CHENNAI: Compassionate appointment and right to inherit property are neither correlated nor can be equated in any manner, the Madurai Bench of Madras High Court has surmised.
Merely because an illegitimate child has been put on a par in the question of inheritance by specific and statutory provisions under the Hindu Marriage Law, its benefit cannot be extended to burden an employer when the employer specifically has disallowed such a benefit to successors, Justice Pushpa Sathyanarayana said in her ruling.
Compassionate appointment was not a property which could be considered for alienation and could be bequeathed. The property of a person was governed by law, customary or a statutory, whereas the service and benefits arising out of services were governed by the frame of the contract of service or the rules governing the service of the employees and by the scheme, framed by the employer.
The compassionate appointment depended solely on the frame of contract between the employer and employee and could not be made an issue to be governed by personal law when the employer had not provided so, the judge said while dismissing a writ petition from M Muthuraj, challenging the orders of the Thoothukudi SP and the DGP rejecting his plea for a job.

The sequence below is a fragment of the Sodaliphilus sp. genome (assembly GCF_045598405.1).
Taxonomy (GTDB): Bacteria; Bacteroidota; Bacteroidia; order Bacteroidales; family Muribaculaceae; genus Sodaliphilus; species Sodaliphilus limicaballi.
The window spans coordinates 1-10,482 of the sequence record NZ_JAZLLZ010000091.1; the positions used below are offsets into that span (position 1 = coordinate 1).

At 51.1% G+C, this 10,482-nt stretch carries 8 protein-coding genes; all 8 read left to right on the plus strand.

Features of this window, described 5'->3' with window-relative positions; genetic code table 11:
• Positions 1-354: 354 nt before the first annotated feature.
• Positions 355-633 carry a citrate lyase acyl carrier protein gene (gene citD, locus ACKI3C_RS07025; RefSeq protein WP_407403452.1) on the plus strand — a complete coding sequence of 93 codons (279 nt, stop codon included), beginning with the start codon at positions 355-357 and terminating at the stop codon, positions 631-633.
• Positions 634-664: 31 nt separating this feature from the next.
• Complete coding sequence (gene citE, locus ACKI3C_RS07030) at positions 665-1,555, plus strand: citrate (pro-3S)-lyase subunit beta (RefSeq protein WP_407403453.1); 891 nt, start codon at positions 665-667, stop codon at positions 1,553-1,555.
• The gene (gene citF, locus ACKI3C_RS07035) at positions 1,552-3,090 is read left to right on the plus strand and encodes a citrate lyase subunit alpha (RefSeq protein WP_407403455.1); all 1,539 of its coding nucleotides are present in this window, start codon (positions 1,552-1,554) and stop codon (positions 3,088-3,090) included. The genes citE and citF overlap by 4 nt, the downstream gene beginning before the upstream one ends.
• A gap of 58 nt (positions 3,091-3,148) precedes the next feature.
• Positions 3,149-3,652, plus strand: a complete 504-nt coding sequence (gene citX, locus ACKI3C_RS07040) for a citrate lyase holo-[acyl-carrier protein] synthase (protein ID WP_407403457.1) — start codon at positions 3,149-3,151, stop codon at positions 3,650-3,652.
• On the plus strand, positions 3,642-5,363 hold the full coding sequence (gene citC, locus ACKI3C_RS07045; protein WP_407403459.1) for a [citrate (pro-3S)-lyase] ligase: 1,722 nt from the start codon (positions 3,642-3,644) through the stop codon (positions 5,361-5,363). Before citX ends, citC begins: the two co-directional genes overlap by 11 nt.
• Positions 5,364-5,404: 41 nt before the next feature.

According to the petitioner, his father P Malaiappan died on April 8, 2008 in an accident while working as an SI. He is survived by the petitioner Muthuraj, two daughters and two wives. Originally, the father married Saroja, the elder sister of the petitioner’s mother. As Saroja could not bear children, Malaiappan married the younger sister.
The petitioner submitted that the law relating to compassionate appointment, especially with reference to dependents, should be read with the provisions available in Sec. 16 of the Hindu Marriage Act, which legitimised children born to a couple whose marriage may not be legally valid. The children were entitled to inherit the property of the parents. The same logic must be made applicable in his case also, the petitioner contended.